Wednesday, January 14, 2009

Lebanon, Israel, Pakistan, India, and the Lizard People

"Lizard people?!" I'll get back to that.

Reading about Israeli attacks on Lebanon and calls for restraint in the Middle East, I realized that Lebanon and Pakistan aren't all that different in one way. I'll get back to that, too.

Israel and Lebanon and Palestinians: Same Old, Same Old

"Boilerplate" is text that's used over and over, with just a few words changed from the standard phrases. There's a lot of it in legal documents - and news stories.

News from the Israeli-Lebanese border is, as far as I'm concerned, almost all boilerplate. So are the opinions, openly expressed or not. The way I see it, the international community and the press have noted that:
  • Missiles from Lebanon hit Israel
  • Israel fired back
  • Israel had better be careful
    • Lebanon, too

Lebanon and Israel

There doesn't seem to be any question that rockets were fired from Lebanese territory into Israeli territory. Whether the government of Lebanon was involved or not seems to be debatable.

Hesbollah, a terrorist organization, seems to have gotten veto power in Lebanon in May, 2008. You wouldn't think it, looking at a list of political parties and leaders in Lebanon, which includes "Loyalty to the Resistance Bloc [Mohammad Ra'ad] (includes Hizballah Party [Hassan Nasrallah]); Nasserite Popular Movement [Ussama Saad];..." (World Factbook CIA) On paper, from a distance, it looks like Hezbollah is part of one faction of the Lebanese government.

But, since Hezbollah and company are well-armed, and seem to be on the Ayatollah's 'preferred' list, there's more to their power than what's on the organizational chart. Back in May, Lebanese government leaders were given an offer they couldn't refuse. "Government leaders said they had given way on crucial provisions because they felt the alternative to an agreement was war...." (International Herald Tribune)

And, of Course, the Palestinians

Some Palestinians have an issue with Israel over who owns what land. They may even have a point. However, instead of going through a judicial process (there are international courts, remember), they prefer to settle the disputes the old-fashioned way: by killing the families and acquaintances of those they disagree with. Or, failing that, anyone who might be in the neighborhood.

As far as the international community seems care, the trouble comes when Israel's government does something effective about stopping that sort of Palestinian self-expression.

And yes: I'll admit to being biased.
  • I'm inclined to sympathize with people who accept the world of the Magna Carta and transistors, and in many cases maintain beliefs which go back thousands of years
  • I'm not so inclined to sympathize with people who made suicide bombing into a religious practice
    • Although, from a Machiavellian perspective, that '72 virgins' incentive is great marketing

Israel and the 'Great Satan America'

It's true: America is one of the few countries that supports Israel.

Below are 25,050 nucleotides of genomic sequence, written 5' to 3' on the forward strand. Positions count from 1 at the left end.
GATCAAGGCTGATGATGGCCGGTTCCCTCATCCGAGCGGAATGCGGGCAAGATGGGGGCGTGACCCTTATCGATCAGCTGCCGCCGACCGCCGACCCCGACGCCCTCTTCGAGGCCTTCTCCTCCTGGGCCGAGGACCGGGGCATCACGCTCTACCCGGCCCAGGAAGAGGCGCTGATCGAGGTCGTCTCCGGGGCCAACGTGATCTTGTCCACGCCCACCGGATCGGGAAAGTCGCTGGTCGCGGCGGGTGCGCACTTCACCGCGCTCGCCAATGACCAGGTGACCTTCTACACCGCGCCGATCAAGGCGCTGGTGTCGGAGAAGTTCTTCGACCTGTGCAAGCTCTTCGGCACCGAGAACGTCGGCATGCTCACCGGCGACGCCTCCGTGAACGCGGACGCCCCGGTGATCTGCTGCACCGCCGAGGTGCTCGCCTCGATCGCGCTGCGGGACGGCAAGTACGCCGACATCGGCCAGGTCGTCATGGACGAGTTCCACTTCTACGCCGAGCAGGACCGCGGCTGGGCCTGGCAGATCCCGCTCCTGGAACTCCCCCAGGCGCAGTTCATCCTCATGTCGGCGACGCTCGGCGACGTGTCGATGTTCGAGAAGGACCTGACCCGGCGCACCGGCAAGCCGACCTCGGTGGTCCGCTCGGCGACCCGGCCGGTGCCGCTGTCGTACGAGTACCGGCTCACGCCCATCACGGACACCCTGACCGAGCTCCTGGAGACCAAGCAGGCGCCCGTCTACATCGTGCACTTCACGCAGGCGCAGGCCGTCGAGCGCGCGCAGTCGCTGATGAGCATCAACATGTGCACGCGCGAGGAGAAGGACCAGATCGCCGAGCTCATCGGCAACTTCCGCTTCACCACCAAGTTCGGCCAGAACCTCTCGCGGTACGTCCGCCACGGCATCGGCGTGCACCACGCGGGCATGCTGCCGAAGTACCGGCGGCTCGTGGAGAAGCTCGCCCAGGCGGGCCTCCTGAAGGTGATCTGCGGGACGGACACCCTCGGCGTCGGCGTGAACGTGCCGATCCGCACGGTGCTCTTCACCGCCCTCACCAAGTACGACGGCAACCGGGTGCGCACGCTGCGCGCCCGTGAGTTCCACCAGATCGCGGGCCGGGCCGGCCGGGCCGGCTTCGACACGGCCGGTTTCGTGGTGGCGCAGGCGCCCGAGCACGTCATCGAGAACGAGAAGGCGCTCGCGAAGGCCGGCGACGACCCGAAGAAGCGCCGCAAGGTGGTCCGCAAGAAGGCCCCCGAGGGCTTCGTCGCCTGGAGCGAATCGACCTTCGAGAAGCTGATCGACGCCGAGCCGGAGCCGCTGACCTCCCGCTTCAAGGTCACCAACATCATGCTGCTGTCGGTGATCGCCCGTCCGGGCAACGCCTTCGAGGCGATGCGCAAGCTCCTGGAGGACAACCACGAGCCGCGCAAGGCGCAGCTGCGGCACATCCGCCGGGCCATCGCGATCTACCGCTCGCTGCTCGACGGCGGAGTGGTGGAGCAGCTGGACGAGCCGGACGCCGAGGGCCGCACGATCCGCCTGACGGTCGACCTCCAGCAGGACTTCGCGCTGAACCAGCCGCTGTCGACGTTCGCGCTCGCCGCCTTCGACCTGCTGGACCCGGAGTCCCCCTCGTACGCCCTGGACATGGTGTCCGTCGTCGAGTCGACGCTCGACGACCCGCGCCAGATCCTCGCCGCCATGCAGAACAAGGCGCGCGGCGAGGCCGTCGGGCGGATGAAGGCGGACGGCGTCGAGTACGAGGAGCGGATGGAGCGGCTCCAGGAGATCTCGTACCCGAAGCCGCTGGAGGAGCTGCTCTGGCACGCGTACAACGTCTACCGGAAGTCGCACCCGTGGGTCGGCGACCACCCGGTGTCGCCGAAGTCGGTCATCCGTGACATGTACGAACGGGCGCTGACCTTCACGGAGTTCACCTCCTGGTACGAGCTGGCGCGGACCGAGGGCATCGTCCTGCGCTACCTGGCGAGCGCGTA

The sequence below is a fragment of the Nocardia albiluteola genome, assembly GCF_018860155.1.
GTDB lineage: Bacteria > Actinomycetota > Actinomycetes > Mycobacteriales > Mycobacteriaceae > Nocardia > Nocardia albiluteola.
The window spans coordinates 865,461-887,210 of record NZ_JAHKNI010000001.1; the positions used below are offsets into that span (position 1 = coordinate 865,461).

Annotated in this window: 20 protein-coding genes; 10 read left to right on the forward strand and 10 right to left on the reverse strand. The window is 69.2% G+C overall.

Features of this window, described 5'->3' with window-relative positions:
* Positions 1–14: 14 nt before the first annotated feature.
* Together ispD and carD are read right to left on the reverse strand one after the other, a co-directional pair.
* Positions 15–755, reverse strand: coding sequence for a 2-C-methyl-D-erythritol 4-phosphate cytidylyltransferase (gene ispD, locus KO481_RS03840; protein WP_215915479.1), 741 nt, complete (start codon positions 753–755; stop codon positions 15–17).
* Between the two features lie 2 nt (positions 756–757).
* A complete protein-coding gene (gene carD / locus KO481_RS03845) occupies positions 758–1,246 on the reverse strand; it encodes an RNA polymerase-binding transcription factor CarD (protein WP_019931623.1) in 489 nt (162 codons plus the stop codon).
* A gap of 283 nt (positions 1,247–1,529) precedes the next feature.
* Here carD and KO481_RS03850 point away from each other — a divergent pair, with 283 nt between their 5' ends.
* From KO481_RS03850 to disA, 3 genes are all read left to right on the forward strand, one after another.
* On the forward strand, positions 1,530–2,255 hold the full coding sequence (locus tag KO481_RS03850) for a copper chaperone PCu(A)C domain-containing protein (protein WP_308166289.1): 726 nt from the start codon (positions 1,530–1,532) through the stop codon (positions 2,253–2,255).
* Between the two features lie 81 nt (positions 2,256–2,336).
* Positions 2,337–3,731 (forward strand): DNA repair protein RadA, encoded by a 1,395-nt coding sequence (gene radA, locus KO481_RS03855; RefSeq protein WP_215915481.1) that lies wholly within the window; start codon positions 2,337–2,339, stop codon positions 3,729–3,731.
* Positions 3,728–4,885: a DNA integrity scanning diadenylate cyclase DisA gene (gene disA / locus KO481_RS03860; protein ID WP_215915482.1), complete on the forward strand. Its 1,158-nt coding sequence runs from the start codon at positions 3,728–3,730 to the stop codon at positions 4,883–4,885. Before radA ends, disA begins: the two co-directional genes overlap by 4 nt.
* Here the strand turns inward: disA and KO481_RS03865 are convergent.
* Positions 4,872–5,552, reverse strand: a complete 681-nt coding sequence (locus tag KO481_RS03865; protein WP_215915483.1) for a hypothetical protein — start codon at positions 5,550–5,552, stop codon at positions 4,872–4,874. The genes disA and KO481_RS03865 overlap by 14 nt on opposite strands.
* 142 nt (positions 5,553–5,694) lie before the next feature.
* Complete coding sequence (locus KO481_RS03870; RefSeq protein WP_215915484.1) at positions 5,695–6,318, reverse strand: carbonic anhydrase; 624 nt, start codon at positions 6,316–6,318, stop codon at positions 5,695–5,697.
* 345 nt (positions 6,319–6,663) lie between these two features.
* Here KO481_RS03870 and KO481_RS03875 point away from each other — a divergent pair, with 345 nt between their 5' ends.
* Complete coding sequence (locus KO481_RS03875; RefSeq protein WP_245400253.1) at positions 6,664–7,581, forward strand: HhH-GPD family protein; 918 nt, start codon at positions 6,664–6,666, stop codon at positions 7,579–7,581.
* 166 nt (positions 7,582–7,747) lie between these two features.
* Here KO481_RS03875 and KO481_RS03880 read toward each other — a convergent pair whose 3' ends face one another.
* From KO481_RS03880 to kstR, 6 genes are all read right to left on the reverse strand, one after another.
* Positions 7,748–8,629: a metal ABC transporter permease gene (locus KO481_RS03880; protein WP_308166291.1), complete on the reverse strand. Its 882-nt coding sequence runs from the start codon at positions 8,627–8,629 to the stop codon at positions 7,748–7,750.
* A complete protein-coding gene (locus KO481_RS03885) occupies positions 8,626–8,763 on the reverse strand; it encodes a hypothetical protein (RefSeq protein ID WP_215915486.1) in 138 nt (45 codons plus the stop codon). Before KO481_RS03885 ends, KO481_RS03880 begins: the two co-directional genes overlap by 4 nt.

This failure to accept deeply-held values of the international community isn't all that surprising: America is seriously out of step with much of the rest of the world when it comes to blaming the Jews for problems. That may be part of the reason that America is so high on the list of scapegoats. Not only is this country big and successful, it has the audacity to not blame the Jews.

Someone to Blame

There seems to be a widely-felt need to have somebody to blame. Preferably, somebody who's involved in a secret conspiracy. That way, lack of evidence is evidence that the conspiracy exists.
  • "There's no evidence that lizard people are secretly controlling Wall Street and the news media."
  • "You see?! That proves it! They won't let The Truth be published!!"1
There are several benefits from blaming dark forces for your problems. It:
  • Eliminates uncertainty
    • And having to think
  • Provides someone else to blame the problems on
Life is so much easier, when analysis of issues can be replaced by blaming it all on Zionists, capitalists, or lizard-people. (October 5, 2008)

Lebanon and Pakistan: It's Not All That Simple

Some countries, like America and India, have relatively strong, secure, central governments. I'm not all that pleased with the heavy centralization that followed the War Between the States, but that's a very different issue.

The point is that the central governments of countries like India and America have some control over what happens within their borders. At the other end of the spectrum are places like Somalia, where southern zealots and northern pirates shoot it out while the central government keeps its collective head down and sends delegates to the United Nations.

Lebanon and Pakistan aren't as badly off as Somalia, but they're not in the same league as India and America.

Lebanon's Balancing Act

Lebanon's big civil war, 1975-1990, is something that most Lebanese probably don't want to repeat. Since then, the country has had elections, which is nice; and Hezbollah (Hizbollah, whatever) maintained its armed militia, which isn't so nice. Meanwhile, Syria hasn't blown up a major Lebanese official for a while: which is good news.